TD Ameritrade is also highly accommodating when it comes to the types of accounts you can open. In addition to standard types such as individual and joint taxable accounts, you’ll also be able to open custodial accounts, 529 accounts, education savings accounts, trusts and partnership accounts. Those looking for retirement accounts won’t receive short shrift either, with the standard traditional and Roth IRA accounts as well as pension and profit sharing accounts and business retirement accounts: SEP IRA, SIMPLE IRA and the solo 401(k).
TD Ameritrade offers a wide range of types, meaning you’re highly likely to find what you need.
TD Ameritrade’s simulator – called paperMoney – lets you practice your trading strategies, setting users up with $100,000 in virtual cash, as well as a margin account to increase your buying power. The simulator uses the broker’s robust thinkorswim trading platform and is free for customers — though it’s also available for a 60-day trial run for non-customers.
You’ll get to customize the platform’s layout, backtest your strategies, and generally do anything else that you’d be able to do on the real-money platform.
Cons: Where TD Ameritrade could improve
While TD Ameritrade doesn’t charge an inactivity fee, it does impose a $75 transfer-out fee, though partial transfers are free. And although the broker doesn’t impose a fee for trading some mutual funds, it will dock you a short-term trading fee of $49.99 if you don’t hold the fund for at least 180 days. It does not charge a short-term redemption fee on ETFs, however.
A handful of brokers, including Fidelity Investments and Interactive Brokers, now charge no fees for ACATS transfers.
The broker allows you to reinvest your dividends into partial shares of stock, but does not permit you to purchase stock as fractional shares. That’s too bad since fractional shares are a great way for newer investors to get all their money invested in those high-priced securities they want.
Meanwhile, key rivals such as Charles Schwab and Fidelity offer both fractional purchases and dividend reinvestment. For TD Ameritrade customers it may be something of a moot point, however, as Charles Schwab begins integrating the broker into its own operations.
Mutual fund fees
TD Ameritrade offers more than 23,000 mutual funds, and more than 3,600 of them can be traded without incurring a transaction fee. However, if you don’t trade one of these fee-free funds, you’ll be stuck with up to a $49.95 commission for no-load funds when you buy, though some fund families will cost as much as $74.95. TD Ameritrade doesn’t charge when you sell no-load funds, however. For load funds, the broker won’t charge you a fee, but you’ll likely be hit with an even bigger sales commission.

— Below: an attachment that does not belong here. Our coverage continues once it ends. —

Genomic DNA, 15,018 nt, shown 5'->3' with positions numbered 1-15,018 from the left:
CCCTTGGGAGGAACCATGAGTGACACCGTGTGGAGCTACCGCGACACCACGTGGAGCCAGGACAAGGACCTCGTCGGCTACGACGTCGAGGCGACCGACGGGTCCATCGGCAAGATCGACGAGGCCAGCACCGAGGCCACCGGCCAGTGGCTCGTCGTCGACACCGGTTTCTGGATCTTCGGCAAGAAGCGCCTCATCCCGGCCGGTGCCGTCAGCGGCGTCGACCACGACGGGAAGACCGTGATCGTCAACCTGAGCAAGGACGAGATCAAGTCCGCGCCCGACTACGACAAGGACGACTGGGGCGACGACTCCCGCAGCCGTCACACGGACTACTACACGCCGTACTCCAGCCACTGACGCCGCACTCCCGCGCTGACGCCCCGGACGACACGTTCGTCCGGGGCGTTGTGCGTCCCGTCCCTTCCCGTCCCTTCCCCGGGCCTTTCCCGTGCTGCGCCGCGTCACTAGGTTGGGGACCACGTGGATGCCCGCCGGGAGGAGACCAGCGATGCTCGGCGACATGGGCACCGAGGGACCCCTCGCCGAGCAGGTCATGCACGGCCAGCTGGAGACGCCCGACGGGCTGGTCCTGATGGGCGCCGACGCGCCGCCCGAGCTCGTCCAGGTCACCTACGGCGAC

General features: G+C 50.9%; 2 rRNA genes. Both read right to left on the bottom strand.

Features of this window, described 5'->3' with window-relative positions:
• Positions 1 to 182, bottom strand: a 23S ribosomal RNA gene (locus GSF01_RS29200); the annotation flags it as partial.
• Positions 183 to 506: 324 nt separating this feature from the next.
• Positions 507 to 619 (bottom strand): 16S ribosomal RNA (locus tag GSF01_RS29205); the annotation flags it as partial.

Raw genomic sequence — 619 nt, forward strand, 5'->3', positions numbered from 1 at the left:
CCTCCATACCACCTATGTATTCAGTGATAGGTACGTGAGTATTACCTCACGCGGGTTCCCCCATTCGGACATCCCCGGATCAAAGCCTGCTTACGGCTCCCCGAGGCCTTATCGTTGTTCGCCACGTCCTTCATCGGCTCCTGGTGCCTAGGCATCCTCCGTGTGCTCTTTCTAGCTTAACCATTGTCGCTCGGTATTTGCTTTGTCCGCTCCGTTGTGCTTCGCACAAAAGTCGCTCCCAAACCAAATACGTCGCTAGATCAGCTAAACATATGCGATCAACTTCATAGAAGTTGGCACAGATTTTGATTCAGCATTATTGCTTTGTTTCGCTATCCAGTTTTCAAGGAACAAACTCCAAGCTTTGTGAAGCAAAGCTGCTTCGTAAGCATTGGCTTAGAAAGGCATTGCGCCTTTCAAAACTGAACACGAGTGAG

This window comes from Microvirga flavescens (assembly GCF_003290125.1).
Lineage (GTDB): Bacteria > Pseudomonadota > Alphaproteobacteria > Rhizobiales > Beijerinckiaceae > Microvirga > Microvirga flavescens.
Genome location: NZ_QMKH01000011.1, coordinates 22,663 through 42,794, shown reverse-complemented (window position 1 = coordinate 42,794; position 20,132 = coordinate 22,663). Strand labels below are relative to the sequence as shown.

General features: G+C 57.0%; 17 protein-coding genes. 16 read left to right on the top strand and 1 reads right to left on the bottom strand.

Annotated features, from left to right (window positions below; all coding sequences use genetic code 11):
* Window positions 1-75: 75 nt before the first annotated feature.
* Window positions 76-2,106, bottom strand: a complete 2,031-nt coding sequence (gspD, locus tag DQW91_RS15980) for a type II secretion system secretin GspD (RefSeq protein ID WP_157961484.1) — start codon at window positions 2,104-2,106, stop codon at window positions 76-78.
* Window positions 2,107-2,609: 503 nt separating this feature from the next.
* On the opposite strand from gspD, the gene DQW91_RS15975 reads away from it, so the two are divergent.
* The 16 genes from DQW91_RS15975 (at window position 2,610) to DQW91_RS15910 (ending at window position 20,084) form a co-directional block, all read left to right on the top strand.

Firstrade4.0 Bankrate Score
Firstrade is a solid brokerage offering that may particularly appeal to options traders because of its commission-free options trades. You’ll also get access to quality research and its mobile app, but mutual fund investors may be disappointed by the small number of no-transaction fee funds available.
WellsTrade2.5 Bankrate Score
WellsTrade handles most of the basics well and could be a good fit for existing Wells Fargo customers looking to consolidate accounts in one place. However, active traders should likely look elsewhere for their brokerage needs due to high options costs and a barebones trading platform.
J.P. Morgan Self-Directed Investing3.0 Bankrate Score
J.P Morgan’s Self-Directed Investing platform is a good fit for existing Chase customers who are looking for a low-cost way to trade stocks, ETFs and mutual funds while getting access to the bank’s easy-to-use mobile app. However, only a few account types are offered and If you’re looking to trade forex, futures or crypto, you’ll need to look elsewhere.
Interactive Brokers5.0 Bankrate Score
Interactive Brokers keeps adding new features and improving its offerings year after year, and now has new mobile apps to pair with long-time strengths such as its wide number of tradable securities and access to global markets. Low margin rates, high interest rates on cash balances, and a leading number of no-transaction-fee mutual funds serve to make this broker a top pick.
E*Trade4.5 Bankrate Score
E-Trade is likely to be a suitable broker choice for many investors who will appreciate its low trading costs, high-quality research and education, and 24/7 access to customer service. However, if you’re starting small and looking to trade fractional shares, you’ll need to find a different option.